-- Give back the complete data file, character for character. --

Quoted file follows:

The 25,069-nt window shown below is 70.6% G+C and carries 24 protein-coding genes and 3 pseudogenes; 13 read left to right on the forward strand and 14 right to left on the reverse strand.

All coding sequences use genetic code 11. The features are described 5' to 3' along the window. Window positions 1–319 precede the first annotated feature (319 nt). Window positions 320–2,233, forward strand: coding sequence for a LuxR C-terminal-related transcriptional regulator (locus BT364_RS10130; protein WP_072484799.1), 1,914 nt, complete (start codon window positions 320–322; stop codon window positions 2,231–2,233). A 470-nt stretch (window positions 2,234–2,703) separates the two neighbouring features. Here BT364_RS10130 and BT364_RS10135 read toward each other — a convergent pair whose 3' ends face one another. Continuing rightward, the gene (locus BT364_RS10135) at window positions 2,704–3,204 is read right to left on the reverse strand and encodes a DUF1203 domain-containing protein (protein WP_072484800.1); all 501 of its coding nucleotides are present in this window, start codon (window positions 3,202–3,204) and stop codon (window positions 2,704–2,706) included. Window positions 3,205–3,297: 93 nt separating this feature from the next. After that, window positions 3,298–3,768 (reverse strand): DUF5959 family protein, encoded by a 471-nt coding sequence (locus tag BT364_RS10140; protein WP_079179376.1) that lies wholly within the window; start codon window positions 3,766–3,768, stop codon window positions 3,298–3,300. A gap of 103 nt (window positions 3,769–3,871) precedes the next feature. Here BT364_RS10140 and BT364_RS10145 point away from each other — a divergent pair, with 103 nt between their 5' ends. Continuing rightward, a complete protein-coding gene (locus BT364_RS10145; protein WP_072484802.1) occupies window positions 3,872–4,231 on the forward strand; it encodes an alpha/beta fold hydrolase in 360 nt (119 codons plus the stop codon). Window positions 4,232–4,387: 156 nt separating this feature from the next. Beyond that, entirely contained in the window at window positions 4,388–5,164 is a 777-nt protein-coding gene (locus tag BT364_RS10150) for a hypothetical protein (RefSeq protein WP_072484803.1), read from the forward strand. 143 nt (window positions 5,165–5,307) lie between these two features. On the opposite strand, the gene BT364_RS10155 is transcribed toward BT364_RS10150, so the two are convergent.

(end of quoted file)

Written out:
The 25,069-nt window shown below is 70.6% G+C and carries 24 protein-coding genes and 3 pseudogenes; 13 read left to right on the forward strand and 14 right to left on the reverse strand.

All coding sequences use genetic code 11. The features are described 5' to 3' along the window. Window positions 1–319 precede the first annotated feature (319 nt). Window positions 320–2,233, forward strand: coding sequence for a LuxR C-terminal-related transcriptional regulator (locus BT364_RS10130; protein WP_072484799.1), 1,914 nt, complete (start codon window positions 320–322; stop codon window positions 2,231–2,233). A 470-nt stretch (window positions 2,234–2,703) separates the two neighbouring features. Here BT364_RS10130 and BT364_RS10135 read toward each other — a convergent pair whose 3' ends face one another. Continuing rightward, the gene (locus BT364_RS10135) at window positions 2,704–3,204 is read right to left on the reverse strand and encodes a DUF1203 domain-containing protein (protein WP_072484800.1); all 501 of its coding nucleotides are present in this window, start codon (window positions 3,202–3,204) and stop codon (window positions 2,704–2,706) included. Window positions 3,205–3,297: 93 nt separating this feature from the next. After that, window positions 3,298–3,768 (reverse strand): DUF5959 family protein, encoded by a 471-nt coding sequence (locus tag BT364_RS10140; protein WP_079179376.1) that lies wholly within the window; start codon window positions 3,766–3,768, stop codon window positions 3,298–3,300. A gap of 103 nt (window positions 3,769–3,871) precedes the next feature. Here BT364_RS10140 and BT364_RS10145 point away from each other — a divergent pair, with 103 nt between their 5' ends. Continuing rightward, a complete protein-coding gene (locus BT364_RS10145; protein WP_072484802.1) occupies window positions 3,872–4,231 on the forward strand; it encodes an alpha/beta fold hydrolase in 360 nt (119 codons plus the stop codon). Window positions 4,232–4,387: 156 nt separating this feature from the next. Beyond that, entirely contained in the window at window positions 4,388–5,164 is a 777-nt protein-coding gene (locus tag BT364_RS10150) for a hypothetical protein (RefSeq protein WP_072484803.1), read from the forward strand. 143 nt (window positions 5,165–5,307) lie between these two features. On the opposite strand, the gene BT364_RS10155 is transcribed toward BT364_RS10150, so the two are convergent.